Monday, November 25, 2013

Autumn birds

I also got a chance to take some shots of birds where it was possible with macro lens Tamron 90mm.

The place is in the park, that local people have made to feed the birds. And the autumn leaves gave quite a nice background for the shots.

Most of the birds are tomtits that are commonly seen everywhere.

However, the name of this bird I still struggle to find, being not very knowledgeable.  

90mm, f/3.2, 1/640

This funny bird is making some tricks with a seed.

90mm, f/3.2, 1/800

Here I just liked the blurred background of autumn. 
 90mm, f/3.2, 1/800

 This guy is obviously having a moment of inspiration after too much feeding.

90mm, f/3.2, 1/800

Here I was really lucky, because all these guys gave me a natural 'group portrait' of birds in process of their little doings.

90mm, f/2.8, 1/800

 And these two birds were busy with themselves, when suddenly they turned their heads towards my camera and stayed like this for half a second, like if they were posing for a picture. This was enough to get this shot right.

90mm, f/2.8, 1/800

 90mm, f/2.8, 1/800

 Of course, where the birds are not central and bigger part of the picture, it would be better to use another lens. Next time will try to make better ones. There is always room for improvement.

Sunday, November 24, 2013


This post has nothing to do with my exercises from Picture Perfect Practice book. These are just some pictures of squirrels that I have taken about two months ago in local park.

Unfortunately, I don't have special lens for taking shots of bird and animals. That's why I had to use my macro lens Tamron 90mm for this. And, it was quite a challenge, because you need to come really close to the object to get a decent shot.  In addition, the creatures like squirrels and birds are moving rather quickly and you have to be ready all the time to catch the moment.

While trying to catch them, I found out that squirrels actually are lovely creatures, smart and beautiful.

Here are some of the shots:

This squirrel was running towards me, because she saw a small pack of nuts, and just was starring at me for half a second, waiting for a nut that I had prepared for her. Next moment she jumped on my knee to get her nut, took it and ran away.  

90mm, f/3.2, 1/500

It takes them about five seconds to  claim on the tree, jump over to another tree and get down again.

90mm, f/2.8, 1/500

90mm, f/2.8, 1/400

Classical poses of squirrels sitting on the tree with nuts.
 90mm, f/2.8, 1/800

Their fur looks particularly nice, with sun and some shadows from the trees.

90mm, f/2.8, 1/1600

90mm, f/3.2, 1/1600

 This shot has taken me about two hours of shooting and about 100 grams of nuts.

 90mm, f/3.2, 1/2000

The tail is longer than the whole body of the squirrel.  

 90mm, f/2.8, 1/250

And here I decided to go wild and was trying to catch the moment, when there will be two squirrels in the frame at the same time. 

90mm, f/2.8, 1/1250

It is  now late November, and squirrels are now light grey color. Next time I will try to take some picture of their new appearance.

Saturday, November 23, 2013

Using Zoom for Balance

The idea of this exercise was to balance the picture using zoom, so that the two objects or frames were balanced.

1. Kids swing in the park between two chains.  I made two different pictures, where chain is in focus, and the second one, where the chain is blurred. Anyway, the main is the distance from the chains to the swing in the middle and from the edges of the picture to the chains.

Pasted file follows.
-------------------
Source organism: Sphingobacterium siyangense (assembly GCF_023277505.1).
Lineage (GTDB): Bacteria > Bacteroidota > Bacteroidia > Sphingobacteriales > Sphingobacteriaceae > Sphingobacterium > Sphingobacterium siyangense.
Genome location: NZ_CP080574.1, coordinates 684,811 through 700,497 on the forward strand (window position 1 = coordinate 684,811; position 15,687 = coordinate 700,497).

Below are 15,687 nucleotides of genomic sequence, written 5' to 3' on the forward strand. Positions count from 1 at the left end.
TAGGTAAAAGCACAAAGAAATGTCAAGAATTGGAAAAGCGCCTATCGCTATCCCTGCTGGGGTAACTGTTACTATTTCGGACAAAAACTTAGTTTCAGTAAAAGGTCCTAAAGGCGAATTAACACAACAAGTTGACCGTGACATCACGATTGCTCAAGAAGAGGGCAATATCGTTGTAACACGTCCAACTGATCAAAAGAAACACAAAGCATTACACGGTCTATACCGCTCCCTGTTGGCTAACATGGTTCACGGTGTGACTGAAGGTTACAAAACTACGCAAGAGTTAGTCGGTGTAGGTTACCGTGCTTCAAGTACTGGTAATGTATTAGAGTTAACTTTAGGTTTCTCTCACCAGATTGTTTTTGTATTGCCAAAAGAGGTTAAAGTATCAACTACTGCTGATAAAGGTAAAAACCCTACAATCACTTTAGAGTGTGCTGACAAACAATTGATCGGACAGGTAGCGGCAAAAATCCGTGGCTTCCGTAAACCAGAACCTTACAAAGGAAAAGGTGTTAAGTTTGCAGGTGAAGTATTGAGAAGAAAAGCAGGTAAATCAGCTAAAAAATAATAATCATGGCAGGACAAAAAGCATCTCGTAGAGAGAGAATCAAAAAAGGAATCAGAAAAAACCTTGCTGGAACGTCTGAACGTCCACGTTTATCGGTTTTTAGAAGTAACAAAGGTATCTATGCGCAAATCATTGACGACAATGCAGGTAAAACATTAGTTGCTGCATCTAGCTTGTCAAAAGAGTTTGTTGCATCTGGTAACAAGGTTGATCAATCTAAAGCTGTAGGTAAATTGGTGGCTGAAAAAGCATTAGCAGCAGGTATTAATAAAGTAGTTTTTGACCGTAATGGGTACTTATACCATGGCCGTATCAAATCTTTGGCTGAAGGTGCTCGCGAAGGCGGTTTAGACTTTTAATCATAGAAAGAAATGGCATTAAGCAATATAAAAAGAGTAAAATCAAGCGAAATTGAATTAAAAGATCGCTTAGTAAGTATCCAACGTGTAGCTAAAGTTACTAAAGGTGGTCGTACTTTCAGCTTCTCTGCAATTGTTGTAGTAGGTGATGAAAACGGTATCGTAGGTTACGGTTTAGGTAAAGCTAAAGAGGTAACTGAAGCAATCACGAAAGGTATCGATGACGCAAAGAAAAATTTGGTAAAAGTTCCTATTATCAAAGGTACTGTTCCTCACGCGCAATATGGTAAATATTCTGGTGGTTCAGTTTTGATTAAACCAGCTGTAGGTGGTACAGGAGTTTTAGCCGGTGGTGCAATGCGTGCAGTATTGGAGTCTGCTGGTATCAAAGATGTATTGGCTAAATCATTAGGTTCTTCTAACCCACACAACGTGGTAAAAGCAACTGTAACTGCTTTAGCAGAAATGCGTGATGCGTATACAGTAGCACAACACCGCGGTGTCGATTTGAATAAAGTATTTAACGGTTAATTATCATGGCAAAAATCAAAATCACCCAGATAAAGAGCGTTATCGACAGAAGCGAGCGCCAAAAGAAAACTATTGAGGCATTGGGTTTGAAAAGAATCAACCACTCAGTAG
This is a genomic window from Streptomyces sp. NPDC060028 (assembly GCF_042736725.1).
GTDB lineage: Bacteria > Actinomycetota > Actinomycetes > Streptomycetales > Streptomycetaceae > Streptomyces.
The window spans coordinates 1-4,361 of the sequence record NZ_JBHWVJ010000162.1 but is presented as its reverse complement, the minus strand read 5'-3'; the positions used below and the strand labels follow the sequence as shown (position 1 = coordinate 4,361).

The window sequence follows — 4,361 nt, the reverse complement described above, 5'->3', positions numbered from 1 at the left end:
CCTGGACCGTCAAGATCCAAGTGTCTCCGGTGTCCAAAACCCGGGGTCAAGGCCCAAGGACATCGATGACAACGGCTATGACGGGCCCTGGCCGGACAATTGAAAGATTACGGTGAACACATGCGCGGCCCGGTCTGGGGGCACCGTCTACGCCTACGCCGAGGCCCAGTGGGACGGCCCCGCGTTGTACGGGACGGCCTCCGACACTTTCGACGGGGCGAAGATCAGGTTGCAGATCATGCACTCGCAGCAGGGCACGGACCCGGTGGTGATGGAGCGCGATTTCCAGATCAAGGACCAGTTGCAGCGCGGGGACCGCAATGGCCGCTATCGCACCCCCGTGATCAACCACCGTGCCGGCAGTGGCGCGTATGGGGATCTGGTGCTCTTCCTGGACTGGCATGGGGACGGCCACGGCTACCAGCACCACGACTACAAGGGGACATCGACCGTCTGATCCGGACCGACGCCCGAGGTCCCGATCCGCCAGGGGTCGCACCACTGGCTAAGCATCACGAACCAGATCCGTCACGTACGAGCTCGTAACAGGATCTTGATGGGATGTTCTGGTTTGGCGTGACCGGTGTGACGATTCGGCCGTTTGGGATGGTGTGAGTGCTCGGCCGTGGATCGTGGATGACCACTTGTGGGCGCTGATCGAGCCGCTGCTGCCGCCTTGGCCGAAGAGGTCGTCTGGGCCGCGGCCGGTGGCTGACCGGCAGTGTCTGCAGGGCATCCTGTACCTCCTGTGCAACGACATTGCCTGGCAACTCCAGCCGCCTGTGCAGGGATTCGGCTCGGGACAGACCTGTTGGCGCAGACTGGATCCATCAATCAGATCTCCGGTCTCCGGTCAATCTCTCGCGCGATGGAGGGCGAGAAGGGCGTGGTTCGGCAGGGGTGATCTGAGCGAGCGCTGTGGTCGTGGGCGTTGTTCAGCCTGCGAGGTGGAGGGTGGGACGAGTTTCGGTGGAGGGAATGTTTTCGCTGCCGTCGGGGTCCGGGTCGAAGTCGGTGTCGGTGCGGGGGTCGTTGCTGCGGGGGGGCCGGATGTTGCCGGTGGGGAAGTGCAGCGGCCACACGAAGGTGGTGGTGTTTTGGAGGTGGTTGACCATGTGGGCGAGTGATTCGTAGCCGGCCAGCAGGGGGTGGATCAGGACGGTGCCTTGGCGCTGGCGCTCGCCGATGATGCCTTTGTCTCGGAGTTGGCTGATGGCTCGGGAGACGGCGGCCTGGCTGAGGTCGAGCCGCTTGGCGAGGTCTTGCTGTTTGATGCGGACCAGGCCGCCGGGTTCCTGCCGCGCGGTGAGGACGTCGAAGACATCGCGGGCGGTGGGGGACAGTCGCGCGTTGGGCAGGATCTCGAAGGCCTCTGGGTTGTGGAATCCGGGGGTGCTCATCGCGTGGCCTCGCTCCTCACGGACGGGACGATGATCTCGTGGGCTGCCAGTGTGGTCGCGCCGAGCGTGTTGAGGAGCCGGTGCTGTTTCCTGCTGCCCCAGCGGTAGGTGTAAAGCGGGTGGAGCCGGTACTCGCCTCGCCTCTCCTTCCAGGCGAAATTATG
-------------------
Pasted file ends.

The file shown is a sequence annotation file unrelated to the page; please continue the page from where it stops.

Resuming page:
240mm, f/5.3, 1/250sec

 240mm, f/5.3, 1/250sec

2. Two hanging lights. I decided that it will look the best in its black and white version. The shot is cropped from above, to make it most balanced.
 35mm, f/5.6, 1/60sec

 3. Two sides of the louvers on the edges create the balance of the picture.

35mm, f/5, 1/80sec 

4. Flower pot between two curtains. Two curtains are the balancing objects here. The right curtain cold have been cropped a bit more.

35mm, f/2.8, 1/320sec

5. I am not sure, whether these two pictures qualify. Though, the idea is that the balance is created by the trees on the left and the right side of the picture. I put both on purpose, just to remind myself the meaning of the lighting. The colours on the two pictures look totally different, though both shots have been made in the same season.
195mm, f/7.1, 1/80sec

55mm, f/13, 1/60sec 

 6. That was easy - two road signs divide  the shot into the thirds.

165mm, f/13, 1/400sec 

 7. Four windows, the shot cropped into almost rectangular shape. However, all lines are built n such a way that the whole view was balances on its own. 

 280mm, f/7.1, 1/1000sec

8. Again, I am not sure, whether this shot qualifies. But anyway, the idea was - several layers of the tree and the distance from the edges of the shot to the tree create the necessary balance.

125mm, f/9, 1/40sec

Though there are a lot of different objects everywhere, it was quite a challenge to find different objects that would naturally create this kind of balance on the picture. 

Sunday, September 1, 2013

Altering angle for balance

In this task I had to put the object in front of the mirror so that I could see the reflection. Then, I had to experiment with angles, so that objects position against each other would change.
For this exercise I used my Tamron 90mm macro lens. 

Here are my trials: 

The first picture is obviously not in balance. It looks more like accidental shot.

90mm, f/4, 1/20 sec, ISO 400 

Then, I took one step left, and the result was already much better.

90mm, f/3.2, 1/30sec, ISO 500

To improve the composition, I slightly changed the angle. This now seems ok to me. All other settings stayed the same.
90mm, f/3.2, 1/30 sec, ISO500

 Because I was using glass table, there was another reflection that added some complexity ti the composition. To play a little bit with this reflection as well, I made also a couple of vertical trials.